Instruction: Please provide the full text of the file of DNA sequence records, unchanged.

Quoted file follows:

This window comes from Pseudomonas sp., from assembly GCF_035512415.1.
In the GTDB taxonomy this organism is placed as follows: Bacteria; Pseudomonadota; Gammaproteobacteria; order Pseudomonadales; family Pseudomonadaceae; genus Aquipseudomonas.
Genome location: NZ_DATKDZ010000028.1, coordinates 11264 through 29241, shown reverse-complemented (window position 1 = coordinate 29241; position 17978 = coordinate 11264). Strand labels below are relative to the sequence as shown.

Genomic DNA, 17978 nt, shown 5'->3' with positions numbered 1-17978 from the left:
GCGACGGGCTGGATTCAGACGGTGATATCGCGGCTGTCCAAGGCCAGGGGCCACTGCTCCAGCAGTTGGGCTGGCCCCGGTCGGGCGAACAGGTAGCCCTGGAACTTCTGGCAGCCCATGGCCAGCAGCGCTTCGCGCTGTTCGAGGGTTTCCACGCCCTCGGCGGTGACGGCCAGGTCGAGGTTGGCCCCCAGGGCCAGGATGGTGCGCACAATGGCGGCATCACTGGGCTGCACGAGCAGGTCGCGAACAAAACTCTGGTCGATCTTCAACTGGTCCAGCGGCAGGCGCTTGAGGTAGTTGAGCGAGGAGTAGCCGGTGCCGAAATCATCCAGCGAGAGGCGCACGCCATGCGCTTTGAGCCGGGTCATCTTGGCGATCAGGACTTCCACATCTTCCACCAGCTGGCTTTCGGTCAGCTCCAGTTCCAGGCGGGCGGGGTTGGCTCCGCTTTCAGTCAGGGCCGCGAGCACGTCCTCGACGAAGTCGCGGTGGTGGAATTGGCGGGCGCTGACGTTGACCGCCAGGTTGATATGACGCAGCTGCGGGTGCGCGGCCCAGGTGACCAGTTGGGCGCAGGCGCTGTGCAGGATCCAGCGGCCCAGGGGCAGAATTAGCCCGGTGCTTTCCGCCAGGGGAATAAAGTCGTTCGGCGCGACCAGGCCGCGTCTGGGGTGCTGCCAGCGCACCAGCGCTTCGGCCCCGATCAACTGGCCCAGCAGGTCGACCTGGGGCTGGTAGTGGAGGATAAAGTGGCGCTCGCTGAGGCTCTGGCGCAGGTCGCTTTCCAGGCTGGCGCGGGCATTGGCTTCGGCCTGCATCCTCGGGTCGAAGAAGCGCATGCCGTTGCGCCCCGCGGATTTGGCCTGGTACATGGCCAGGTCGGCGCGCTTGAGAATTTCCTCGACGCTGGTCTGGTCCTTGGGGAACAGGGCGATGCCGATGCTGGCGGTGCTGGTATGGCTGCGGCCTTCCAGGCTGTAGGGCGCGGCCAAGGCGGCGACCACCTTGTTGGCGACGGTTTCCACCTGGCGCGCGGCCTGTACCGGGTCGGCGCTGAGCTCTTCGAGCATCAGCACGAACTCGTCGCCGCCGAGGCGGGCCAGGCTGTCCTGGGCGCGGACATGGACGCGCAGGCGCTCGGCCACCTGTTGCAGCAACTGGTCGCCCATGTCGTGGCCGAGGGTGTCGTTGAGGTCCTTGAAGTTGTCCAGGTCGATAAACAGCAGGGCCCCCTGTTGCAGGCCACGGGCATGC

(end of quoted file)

This window comes from Pseudomonas sp., from assembly GCF_035512415.1.
In the GTDB taxonomy this organism is placed as follows: Bacteria; Pseudomonadota; Gammaproteobacteria; order Pseudomonadales; family Pseudomonadaceae; genus Aquipseudomonas.
Genome location: NZ_DATKDZ010000028.1, coordinates 11264 through 29241, shown reverse-complemented (window position 1 = coordinate 29241; position 17978 = coordinate 11264). Strand labels below are relative to the sequence as shown.

Genomic DNA, 17978 nt, shown 5'->3' with positions numbered 1-17978 from the left:
GCGACGGGCTGGATTCAGACGGTGATATCGCGGCTGTCCAAGGCCAGGGGCCACTGCTCCAGCAGTTGGGCTGGCCCCGGTCGGGCGAACAGGTAGCCCTGGAACTTCTGGCAGCCCATGGCCAGCAGCGCTTCGCGCTGTTCGAGGGTTTCCACGCCCTCGGCGGTGACGGCCAGGTCGAGGTTGGCCCCCAGGGCCAGGATGGTGCGCACAATGGCGGCATCACTGGGCTGCACGAGCAGGTCGCGAACAAAACTCTGGTCGATCTTCAACTGGTCCAGCGGCAGGCGCTTGAGGTAGTTGAGCGAGGAGTAGCCGGTGCCGAAATCATCCAGCGAGAGGCGCACGCCATGCGCTTTGAGCCGGGTCATCTTGGCGATCAGGACTTCCACATCTTCCACCAGCTGGCTTTCGGTCAGCTCCAGTTCCAGGCGGGCGGGGTTGGCTCCGCTTTCAGTCAGGGCCGCGAGCACGTCCTCGACGAAGTCGCGGTGGTGGAATTGGCGGGCGCTGACGTTGACCGCCAGGTTGATATGACGCAGCTGCGGGTGCGCGGCCCAGGTGACCAGTTGGGCGCAGGCGCTGTGCAGGATCCAGCGGCCCAGGGGCAGAATTAGCCCGGTGCTTTCCGCCAGGGGAATAAAGTCGTTCGGCGCGACCAGGCCGCGTCTGGGGTGCTGCCAGCGCACCAGCGCTTCGGCCCCGATCAACTGGCCCAGCAGGTCGACCTGGGGCTGGTAGTGGAGGATAAAGTGGCGCTCGCTGAGGCTCTGGCGCAGGTCGCTTTCCAGGCTGGCGCGGGCATTGGCTTCGGCCTGCATCCTCGGGTCGAAGAAGCGCATGCCGTTGCGCCCCGCGGATTTGGCCTGGTACATGGCCAGGTCGGCGCGCTTGAGAATTTCCTCGACGCTGGTCTGGTCCTTGGGGAACAGGGCGATGCCGATGCTGGCGGTGCTGGTATGGCTGCGGCCTTCCAGGCTGTAGGGCGCGGCCAAGGCGGCGACCACCTTGTTGGCGACGGTTTCCACCTGGCGCGCGGCCTGTACCGGGTCGGCGCTGAGCTCTTCGAGCATCAGCACGAACTCGTCGCCGCCGAGGCGGGCCAGGCTGTCCTGGGCGCGGACATGGACGCGCAGGCGCTCGGCCACCTGTTGCAGCAACTGGTCGCCCATGTCGTGGCCGAGGGTGTCGTTGAGGTCCTTGAAGTTGTCCAGGTCGATAAACAGCAGGGCCCCCTGTTGCAGGCCACGGGCATGC